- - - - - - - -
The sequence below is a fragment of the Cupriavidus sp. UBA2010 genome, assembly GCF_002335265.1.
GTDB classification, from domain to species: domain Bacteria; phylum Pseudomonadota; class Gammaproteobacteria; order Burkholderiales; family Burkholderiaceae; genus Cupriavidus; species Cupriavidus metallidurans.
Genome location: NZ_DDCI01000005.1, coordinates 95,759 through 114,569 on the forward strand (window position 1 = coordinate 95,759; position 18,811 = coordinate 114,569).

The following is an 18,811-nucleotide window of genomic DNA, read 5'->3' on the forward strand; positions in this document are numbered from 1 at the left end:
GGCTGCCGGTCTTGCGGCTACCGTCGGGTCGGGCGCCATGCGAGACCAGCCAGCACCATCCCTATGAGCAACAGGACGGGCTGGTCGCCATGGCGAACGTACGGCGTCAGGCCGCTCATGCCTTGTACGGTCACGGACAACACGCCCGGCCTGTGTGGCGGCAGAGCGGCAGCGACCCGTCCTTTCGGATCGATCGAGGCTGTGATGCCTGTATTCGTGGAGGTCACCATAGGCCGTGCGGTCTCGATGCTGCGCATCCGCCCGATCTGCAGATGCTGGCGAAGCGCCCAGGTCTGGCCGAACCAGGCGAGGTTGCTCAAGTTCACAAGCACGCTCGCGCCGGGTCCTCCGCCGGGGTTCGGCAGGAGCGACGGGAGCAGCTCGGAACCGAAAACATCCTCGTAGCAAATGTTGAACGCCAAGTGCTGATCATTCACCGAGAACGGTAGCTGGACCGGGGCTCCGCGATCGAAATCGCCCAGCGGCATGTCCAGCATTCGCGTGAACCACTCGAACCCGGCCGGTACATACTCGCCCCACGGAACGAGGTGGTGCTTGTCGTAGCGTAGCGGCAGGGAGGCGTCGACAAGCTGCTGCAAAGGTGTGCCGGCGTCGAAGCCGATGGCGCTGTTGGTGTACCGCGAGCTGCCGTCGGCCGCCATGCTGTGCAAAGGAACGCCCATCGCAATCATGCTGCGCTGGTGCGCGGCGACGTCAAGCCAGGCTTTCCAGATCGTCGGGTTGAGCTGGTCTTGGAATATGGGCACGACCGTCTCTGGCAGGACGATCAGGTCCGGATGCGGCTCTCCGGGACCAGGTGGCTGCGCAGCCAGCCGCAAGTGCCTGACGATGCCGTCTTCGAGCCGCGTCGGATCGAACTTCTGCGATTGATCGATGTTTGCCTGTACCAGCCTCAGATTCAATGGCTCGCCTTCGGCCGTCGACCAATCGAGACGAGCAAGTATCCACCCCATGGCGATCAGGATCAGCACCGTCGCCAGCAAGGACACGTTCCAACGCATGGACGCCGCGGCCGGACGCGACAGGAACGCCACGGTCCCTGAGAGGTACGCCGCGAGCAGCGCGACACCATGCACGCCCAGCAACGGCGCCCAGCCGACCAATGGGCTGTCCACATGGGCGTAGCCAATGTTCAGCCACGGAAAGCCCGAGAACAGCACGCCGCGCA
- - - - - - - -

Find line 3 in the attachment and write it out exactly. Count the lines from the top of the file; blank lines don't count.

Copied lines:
Genome location: NZ_DDCI01000005.1, coordinates 95,759 through 114,569 on the forward strand (window position 1 = coordinate 95,759; position 18,811 = coordinate 114,569).